In the last quarter, we did not add new positions to the venture portion of the portfolio. We continue to evaluate a number of private investment opportunities, but have made a number of public purchases for the Fund(s) as well as added to several existing positions. We also exited several other investments in the public portion of the portfolio(s).

As always, we encourage the Fund’s shareholders to contact us with any questions or concerns they have relating to the Fund(s).

ALAN G. CARR, President Emeritus

We will feature an interview with the principals of these funds in our October newsletter.

Semi-Annual Report: Templeton Dragon Fund
Reprint of Selected Sections

We are pleased to bring you this semi-annual report for Templeton Dragon Fund covering the period ended June 30, 2003. During the six months under review, China’s and India’s economies recorded healthy gross domestic product (GDP) expansion rates. Recent data showed some strong gains as China’s GDP grew 8.9% annualized in April, after growing 9.9% annualized in the first quarter of 2003. May 2003 exports and imports surged 37.3% and 40.9% over May 2002, resulting in a trade surplus of $2.2 billion USD, while May’s industrial output rose 13.7% over May 2002. Foreign direct investment inflows slowed in April and May due, in part, to the effects of China’s battle with severe acute respiratory syndrome (SARS); however, a solid 48% overall gain was tallied in the first five months of 2003 ....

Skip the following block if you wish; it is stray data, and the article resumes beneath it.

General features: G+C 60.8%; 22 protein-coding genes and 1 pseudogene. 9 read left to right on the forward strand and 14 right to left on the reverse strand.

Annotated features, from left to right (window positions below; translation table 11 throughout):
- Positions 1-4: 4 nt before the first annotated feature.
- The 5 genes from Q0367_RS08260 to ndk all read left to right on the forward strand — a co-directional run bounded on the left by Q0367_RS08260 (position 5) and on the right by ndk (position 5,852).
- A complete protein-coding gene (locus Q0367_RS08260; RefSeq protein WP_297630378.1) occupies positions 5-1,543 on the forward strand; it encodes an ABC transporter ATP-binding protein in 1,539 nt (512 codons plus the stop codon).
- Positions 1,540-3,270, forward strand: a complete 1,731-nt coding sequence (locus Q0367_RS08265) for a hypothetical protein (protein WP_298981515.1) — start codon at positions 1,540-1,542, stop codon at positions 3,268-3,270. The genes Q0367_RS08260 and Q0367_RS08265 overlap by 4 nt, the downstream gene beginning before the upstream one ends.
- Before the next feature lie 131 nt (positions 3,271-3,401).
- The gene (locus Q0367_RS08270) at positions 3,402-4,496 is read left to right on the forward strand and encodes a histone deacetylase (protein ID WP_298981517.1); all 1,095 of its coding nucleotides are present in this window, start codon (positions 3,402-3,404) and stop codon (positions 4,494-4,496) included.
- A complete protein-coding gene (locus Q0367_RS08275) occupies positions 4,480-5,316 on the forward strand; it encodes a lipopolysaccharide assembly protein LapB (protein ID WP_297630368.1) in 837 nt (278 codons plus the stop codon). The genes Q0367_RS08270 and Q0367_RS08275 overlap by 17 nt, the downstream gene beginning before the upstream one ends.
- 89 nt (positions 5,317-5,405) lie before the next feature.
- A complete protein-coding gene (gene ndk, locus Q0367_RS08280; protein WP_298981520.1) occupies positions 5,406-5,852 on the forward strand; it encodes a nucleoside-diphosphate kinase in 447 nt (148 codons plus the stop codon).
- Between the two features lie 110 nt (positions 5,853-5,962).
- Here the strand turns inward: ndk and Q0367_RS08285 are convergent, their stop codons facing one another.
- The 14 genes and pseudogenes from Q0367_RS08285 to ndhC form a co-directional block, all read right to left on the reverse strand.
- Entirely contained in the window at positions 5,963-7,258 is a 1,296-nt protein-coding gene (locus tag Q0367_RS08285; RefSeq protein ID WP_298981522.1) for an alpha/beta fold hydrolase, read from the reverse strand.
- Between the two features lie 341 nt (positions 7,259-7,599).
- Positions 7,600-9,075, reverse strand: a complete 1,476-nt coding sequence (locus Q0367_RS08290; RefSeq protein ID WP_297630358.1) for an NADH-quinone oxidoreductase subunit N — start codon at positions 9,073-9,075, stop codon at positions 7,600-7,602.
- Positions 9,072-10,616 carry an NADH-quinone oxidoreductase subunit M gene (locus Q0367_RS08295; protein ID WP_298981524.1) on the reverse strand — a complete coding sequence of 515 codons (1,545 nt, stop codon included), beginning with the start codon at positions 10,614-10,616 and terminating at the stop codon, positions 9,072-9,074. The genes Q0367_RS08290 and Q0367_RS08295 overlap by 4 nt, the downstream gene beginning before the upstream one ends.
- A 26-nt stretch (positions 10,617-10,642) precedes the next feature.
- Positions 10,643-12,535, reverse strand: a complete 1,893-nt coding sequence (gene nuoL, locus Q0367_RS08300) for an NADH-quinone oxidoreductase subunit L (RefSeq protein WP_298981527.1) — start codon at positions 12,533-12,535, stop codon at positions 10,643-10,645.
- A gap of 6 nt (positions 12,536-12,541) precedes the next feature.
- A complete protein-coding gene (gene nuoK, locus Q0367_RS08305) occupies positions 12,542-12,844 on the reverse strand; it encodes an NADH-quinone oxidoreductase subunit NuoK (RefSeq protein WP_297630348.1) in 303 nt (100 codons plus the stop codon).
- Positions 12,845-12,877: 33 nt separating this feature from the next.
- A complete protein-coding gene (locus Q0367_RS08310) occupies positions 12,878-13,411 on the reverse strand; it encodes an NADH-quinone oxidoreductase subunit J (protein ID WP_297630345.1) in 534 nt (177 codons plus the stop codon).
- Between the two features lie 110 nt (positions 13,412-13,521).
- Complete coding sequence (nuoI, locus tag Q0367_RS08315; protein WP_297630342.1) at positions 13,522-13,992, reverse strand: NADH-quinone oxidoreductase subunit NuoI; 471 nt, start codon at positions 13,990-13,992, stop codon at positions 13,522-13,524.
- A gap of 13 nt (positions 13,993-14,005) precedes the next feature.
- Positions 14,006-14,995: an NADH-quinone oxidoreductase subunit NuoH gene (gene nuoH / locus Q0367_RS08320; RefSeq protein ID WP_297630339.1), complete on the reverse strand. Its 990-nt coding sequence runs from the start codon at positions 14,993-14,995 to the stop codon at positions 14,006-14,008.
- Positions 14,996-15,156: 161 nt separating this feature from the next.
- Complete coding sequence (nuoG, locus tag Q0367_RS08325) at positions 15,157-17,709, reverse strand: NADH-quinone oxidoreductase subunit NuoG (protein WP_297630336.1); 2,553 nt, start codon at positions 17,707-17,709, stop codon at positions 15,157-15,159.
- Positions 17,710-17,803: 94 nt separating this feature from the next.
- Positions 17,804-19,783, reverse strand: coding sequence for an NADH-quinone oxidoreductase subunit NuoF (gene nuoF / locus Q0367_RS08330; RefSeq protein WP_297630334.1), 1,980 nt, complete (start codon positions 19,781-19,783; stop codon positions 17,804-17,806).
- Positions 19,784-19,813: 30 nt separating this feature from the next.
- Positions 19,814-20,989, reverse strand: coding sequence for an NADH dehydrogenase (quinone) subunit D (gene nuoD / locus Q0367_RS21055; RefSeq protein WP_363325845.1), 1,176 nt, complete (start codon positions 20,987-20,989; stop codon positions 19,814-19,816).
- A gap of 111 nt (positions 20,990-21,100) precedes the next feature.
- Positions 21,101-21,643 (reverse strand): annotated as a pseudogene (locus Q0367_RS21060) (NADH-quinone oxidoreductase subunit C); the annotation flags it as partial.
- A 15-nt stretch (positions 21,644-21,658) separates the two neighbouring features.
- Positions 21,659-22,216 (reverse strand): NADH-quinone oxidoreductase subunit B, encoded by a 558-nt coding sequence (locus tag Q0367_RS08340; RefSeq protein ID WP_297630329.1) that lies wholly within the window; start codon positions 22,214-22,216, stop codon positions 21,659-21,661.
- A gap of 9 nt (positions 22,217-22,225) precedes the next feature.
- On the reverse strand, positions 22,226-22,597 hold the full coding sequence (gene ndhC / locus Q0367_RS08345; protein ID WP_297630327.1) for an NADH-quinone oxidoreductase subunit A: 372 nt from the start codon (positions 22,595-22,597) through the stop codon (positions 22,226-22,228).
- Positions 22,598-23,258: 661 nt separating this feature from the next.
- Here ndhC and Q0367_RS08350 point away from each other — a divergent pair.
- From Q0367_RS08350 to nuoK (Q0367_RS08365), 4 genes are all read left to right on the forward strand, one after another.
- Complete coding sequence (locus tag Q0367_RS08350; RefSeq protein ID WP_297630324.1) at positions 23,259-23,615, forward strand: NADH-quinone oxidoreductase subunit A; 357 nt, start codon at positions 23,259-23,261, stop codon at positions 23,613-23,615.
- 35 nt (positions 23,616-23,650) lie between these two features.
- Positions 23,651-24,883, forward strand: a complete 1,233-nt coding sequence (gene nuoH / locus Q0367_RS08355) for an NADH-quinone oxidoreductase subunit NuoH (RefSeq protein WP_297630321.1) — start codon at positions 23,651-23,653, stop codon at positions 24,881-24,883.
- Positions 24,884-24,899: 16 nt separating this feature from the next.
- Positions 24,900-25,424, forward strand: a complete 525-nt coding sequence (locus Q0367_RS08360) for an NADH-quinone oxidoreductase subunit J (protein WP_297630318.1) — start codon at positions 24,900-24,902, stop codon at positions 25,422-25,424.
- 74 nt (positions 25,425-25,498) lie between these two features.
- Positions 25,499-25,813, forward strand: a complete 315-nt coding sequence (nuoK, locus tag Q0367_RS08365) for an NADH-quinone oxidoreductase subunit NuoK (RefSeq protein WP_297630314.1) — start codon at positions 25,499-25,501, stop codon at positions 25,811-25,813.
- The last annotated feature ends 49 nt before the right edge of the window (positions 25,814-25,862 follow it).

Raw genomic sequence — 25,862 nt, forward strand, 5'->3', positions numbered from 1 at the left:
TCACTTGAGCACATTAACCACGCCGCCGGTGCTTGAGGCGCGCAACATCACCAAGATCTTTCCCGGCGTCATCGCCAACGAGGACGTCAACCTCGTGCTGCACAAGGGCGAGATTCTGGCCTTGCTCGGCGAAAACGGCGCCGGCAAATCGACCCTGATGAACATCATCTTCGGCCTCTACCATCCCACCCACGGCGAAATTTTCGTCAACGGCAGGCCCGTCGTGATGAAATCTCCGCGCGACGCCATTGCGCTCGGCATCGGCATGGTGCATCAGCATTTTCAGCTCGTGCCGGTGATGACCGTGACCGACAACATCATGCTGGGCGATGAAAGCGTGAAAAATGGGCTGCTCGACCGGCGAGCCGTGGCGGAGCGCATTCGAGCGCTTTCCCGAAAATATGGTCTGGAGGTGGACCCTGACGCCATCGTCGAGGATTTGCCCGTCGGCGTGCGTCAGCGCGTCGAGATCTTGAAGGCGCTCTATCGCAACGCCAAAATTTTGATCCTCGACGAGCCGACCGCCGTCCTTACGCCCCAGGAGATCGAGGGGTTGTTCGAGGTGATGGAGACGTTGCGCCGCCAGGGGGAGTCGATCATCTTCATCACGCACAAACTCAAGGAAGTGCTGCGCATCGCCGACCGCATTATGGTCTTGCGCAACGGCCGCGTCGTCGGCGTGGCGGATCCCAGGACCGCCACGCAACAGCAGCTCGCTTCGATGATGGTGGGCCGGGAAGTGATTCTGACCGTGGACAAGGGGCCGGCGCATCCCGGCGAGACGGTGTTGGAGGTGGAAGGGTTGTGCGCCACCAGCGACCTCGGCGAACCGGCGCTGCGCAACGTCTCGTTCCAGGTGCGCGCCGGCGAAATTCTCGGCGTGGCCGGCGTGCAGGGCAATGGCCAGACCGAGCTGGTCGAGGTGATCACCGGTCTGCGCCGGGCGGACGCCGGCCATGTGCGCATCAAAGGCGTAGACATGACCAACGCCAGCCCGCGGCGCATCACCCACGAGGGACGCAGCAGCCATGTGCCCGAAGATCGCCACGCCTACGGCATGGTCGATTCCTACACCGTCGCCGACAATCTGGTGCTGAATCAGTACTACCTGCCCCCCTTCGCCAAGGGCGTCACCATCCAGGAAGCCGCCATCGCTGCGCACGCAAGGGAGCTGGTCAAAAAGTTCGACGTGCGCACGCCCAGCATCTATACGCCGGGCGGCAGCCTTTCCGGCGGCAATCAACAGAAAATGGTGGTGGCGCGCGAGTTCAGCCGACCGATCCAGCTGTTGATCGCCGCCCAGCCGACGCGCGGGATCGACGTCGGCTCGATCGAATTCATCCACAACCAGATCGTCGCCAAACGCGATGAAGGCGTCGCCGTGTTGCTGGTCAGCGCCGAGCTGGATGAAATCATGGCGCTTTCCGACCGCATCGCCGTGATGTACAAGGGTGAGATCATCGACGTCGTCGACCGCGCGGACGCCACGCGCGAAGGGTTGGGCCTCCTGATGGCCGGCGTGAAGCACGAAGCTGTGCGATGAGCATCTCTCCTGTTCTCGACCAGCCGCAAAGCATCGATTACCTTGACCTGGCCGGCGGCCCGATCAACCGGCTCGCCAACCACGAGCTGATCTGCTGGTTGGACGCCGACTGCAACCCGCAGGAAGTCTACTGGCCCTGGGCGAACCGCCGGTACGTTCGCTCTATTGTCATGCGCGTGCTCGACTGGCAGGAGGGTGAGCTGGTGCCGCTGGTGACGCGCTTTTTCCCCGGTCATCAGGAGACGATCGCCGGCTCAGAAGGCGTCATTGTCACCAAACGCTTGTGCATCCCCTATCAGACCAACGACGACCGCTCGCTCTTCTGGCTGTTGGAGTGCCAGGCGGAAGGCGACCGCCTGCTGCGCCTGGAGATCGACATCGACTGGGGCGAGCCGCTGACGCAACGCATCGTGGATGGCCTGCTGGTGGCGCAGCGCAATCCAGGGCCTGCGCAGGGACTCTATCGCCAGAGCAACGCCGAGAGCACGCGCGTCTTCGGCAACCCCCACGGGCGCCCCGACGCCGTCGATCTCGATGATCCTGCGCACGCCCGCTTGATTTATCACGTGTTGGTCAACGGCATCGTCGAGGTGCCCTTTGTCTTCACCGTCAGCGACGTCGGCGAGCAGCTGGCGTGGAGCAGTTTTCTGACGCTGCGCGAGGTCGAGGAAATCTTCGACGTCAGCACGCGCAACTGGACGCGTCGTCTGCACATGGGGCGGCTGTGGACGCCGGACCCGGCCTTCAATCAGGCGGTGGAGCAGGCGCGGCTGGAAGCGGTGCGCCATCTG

For the six months ended June 30, 2003, Templeton Dragon Fund delivered a +25.76% cumulative total return in market price terms and a +19.82% in net asset value terms ....

In May, we completed a tender offer and bought back a total 6,656.425 shares of the Fund’s common stock. We funded the purchase largely by decreasing certain stock holdings that we believed were less attractively valued ....